The Blazer was a .50-caliber round-ball-only gun rifled at the classic rate of 1 turn in 66 inches.  I was a little hesitant about how effective patched round balls would be, but it cured me of that notion, too.

A lot of people who've never used them scoff at round balls, and if you believe what you read in Cabela’s and Bass Pro Shops' catalogs you'd think whitetails were covered in six-inch armor plate that demands a minimum of a 400 grain conical over 150 grains of powder to get through.  Not so. Even a 185-grain .50 round ball often will go all the way through a deer, even if it hits bone. I have a couple of off-side shoulder blades to prove this. 

Lead balls don’t seem to deform much at BP velocities.  If they have a bit of hardness to them (as home-cast balls usually do) they’ll punch straight on through whatever’s in front of them. They are very much better killers than might be expected, with minimal meat damage thanks to a very large wound channel.

Another thing the Blazer taught me was the superiority of real black powder over Pyrodex.  Black powder is much easier to ignite. I have no experience with other synthetics, but I found Pyrodex to be very hard to set off, despite the Blazer’s in-line ignition.  I got hangfires with it (when I didn’t get misfires).  I tried some GOEX FFg and have never looked back: misfires and hangfires were completely eliminated when I switched and provided I was careful to keep the flash channel clear. I believe the current popularity of the shotgun-primer-ignition in-lines is mainly due to the difficulty most people encounter trying to set off synthetic powders with #11 caps. The synthetics are so insensitive that the hot flame of a shotgun primer is far more reliable. Real BP is hard to find, but worth the effort for its greater reliability and stability.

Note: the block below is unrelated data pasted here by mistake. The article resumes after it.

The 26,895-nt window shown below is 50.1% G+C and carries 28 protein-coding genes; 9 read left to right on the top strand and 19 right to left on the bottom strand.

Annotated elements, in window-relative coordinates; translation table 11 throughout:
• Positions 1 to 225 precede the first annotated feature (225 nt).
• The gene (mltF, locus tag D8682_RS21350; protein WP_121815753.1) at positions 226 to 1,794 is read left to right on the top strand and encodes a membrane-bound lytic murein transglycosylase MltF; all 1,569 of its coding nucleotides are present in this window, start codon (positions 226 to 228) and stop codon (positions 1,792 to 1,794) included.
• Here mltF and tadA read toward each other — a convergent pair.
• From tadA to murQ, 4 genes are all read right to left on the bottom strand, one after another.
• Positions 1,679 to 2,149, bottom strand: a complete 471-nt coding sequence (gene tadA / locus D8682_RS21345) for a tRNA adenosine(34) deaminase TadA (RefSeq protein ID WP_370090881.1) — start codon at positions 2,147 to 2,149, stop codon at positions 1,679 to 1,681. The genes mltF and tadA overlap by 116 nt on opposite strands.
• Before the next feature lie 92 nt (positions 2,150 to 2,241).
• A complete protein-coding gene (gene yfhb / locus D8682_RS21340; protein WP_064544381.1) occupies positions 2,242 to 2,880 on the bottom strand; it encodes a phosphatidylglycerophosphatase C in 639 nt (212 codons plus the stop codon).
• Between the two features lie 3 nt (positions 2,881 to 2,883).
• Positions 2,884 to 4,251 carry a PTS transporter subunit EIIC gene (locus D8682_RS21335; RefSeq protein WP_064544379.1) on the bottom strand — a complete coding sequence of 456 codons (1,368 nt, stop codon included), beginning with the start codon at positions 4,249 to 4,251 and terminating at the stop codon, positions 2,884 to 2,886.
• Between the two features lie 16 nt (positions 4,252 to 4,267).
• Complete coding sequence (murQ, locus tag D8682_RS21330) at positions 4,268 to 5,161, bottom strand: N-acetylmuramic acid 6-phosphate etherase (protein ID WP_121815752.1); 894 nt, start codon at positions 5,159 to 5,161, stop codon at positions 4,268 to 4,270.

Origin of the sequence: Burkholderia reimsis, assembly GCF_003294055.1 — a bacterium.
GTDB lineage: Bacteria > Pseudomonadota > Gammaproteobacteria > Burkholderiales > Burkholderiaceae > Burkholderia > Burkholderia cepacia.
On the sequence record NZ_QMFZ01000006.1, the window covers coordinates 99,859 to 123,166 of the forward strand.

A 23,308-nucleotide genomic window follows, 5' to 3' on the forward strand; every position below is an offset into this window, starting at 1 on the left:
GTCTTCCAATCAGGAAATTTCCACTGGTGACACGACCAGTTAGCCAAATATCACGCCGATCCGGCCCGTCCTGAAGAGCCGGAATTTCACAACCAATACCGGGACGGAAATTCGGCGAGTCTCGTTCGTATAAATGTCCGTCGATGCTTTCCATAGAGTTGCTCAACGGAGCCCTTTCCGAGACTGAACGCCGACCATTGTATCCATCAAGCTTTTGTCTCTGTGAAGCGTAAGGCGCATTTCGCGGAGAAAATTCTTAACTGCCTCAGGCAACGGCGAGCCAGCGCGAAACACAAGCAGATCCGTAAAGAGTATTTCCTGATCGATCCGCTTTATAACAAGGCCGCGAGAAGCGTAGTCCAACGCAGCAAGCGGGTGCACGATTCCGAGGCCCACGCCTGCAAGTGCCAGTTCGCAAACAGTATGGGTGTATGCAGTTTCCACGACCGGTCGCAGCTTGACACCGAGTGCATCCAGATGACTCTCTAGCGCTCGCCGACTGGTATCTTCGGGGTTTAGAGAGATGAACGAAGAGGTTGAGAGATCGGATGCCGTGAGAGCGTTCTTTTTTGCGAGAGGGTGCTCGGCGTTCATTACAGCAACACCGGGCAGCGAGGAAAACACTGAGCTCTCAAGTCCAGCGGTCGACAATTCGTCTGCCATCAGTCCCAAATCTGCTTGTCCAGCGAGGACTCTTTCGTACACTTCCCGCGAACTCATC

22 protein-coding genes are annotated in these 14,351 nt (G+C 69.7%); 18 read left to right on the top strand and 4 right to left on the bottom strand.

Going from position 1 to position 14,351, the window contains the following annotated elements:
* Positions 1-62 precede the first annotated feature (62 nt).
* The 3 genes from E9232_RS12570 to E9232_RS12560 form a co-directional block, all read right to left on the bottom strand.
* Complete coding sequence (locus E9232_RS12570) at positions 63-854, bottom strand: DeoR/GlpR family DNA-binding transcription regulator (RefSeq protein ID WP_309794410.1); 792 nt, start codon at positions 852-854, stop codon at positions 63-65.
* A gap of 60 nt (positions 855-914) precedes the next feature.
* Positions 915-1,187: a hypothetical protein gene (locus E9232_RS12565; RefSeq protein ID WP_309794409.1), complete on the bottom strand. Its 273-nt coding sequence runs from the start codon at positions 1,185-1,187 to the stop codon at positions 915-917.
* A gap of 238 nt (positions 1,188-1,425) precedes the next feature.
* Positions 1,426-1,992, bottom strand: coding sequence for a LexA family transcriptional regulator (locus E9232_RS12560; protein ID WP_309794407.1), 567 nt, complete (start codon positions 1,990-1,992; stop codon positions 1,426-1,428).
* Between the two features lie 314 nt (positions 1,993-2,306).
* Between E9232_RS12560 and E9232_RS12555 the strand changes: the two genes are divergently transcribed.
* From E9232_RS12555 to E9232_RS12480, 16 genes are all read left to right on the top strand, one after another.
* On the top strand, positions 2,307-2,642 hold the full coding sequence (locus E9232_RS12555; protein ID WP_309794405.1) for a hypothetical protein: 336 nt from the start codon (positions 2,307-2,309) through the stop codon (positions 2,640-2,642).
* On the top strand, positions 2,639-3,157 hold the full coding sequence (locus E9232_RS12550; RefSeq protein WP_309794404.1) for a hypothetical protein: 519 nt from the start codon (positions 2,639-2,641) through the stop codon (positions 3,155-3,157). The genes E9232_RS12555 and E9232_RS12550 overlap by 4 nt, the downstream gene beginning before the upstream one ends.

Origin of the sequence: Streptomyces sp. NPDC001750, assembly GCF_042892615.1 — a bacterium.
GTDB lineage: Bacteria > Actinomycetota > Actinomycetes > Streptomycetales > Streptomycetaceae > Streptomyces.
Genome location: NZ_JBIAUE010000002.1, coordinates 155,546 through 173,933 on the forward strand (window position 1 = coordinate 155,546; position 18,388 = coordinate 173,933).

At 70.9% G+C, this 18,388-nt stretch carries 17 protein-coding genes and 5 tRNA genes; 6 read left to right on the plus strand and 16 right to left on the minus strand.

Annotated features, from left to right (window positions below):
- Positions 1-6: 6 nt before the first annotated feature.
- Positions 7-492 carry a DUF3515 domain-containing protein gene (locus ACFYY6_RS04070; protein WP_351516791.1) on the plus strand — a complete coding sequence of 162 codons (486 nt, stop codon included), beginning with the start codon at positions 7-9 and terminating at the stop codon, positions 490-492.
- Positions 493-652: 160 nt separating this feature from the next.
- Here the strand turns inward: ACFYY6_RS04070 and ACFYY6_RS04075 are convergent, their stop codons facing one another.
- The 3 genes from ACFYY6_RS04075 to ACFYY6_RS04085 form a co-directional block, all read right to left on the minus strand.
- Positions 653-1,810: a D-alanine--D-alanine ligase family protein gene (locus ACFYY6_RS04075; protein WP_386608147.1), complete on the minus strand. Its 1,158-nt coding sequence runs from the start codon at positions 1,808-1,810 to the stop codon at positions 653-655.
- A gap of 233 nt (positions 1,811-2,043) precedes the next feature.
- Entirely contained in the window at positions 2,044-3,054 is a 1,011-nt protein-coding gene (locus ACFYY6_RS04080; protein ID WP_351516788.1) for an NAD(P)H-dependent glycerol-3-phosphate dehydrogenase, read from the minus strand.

Rudimentary as it was, it worked well enough, once I learned its quirks and could get it to go off when I wanted it to.   Eventually I killed three deer with that ratty little gun before giving it to a young man who’d helped me prune an apple tree in my yard, and I hope he’s still using it. 


In October of 1996, I decided I had to step up from the Blazer.  I bought a Thompson/Center New Englander in .54 caliber at a gun show, strongly influenced by my friend Rick Fell’s New Englander (a .50) that he'd used for several seasons.  His rifle was reliable, accurate, and deadly.  But I wanted a .54, not a .50.

I’m a believer in making big holes in animals: the bigger those holes, the better so far as I am concerned. As Elmer Keith said, “You need two holes: one to let the air in and one to let the blood out.” With BP rifles using round balls the only practical way to increase effectiveness is to go to a bigger bore size.  A .50 is fine for whitetails, but there’s a small possibility that some day I may be able to hunt larger game—moose is one of my interests—so I wanted a bigger bullet.  The New Englander was available in .54, and it was rifled 1:48” so—unlike the 1:66” Blazer—it can also use conical projectiles.  I’d probably go to a conical bullet for really big game, but there isn’t a whitetail in Virginia that requires them.  Lewis and Clark made it all the way to the Pacific and back using round balls, and who am I to argue with a record like that?

I tarted my new rifle up with a tang sight and a “Kap Kover” on a thong to protect the nipple (and act as a safety device), and I was ready to hunt, but I didn't get to use it in 1996, as I hadn't had time to sight it in. The CVA did its Retirement Tour that year, ending in a “Blazer of Glory” with two more kills to its credit. 

The New Englander's first season was 1997, which was a bust.  I killed a couple of deer with my .30-06, but nothing with the New Englander.  The 1998 season went well for me, but the New Englander remained un-blooded.  I was beginning to think I'd acquired a wallflower.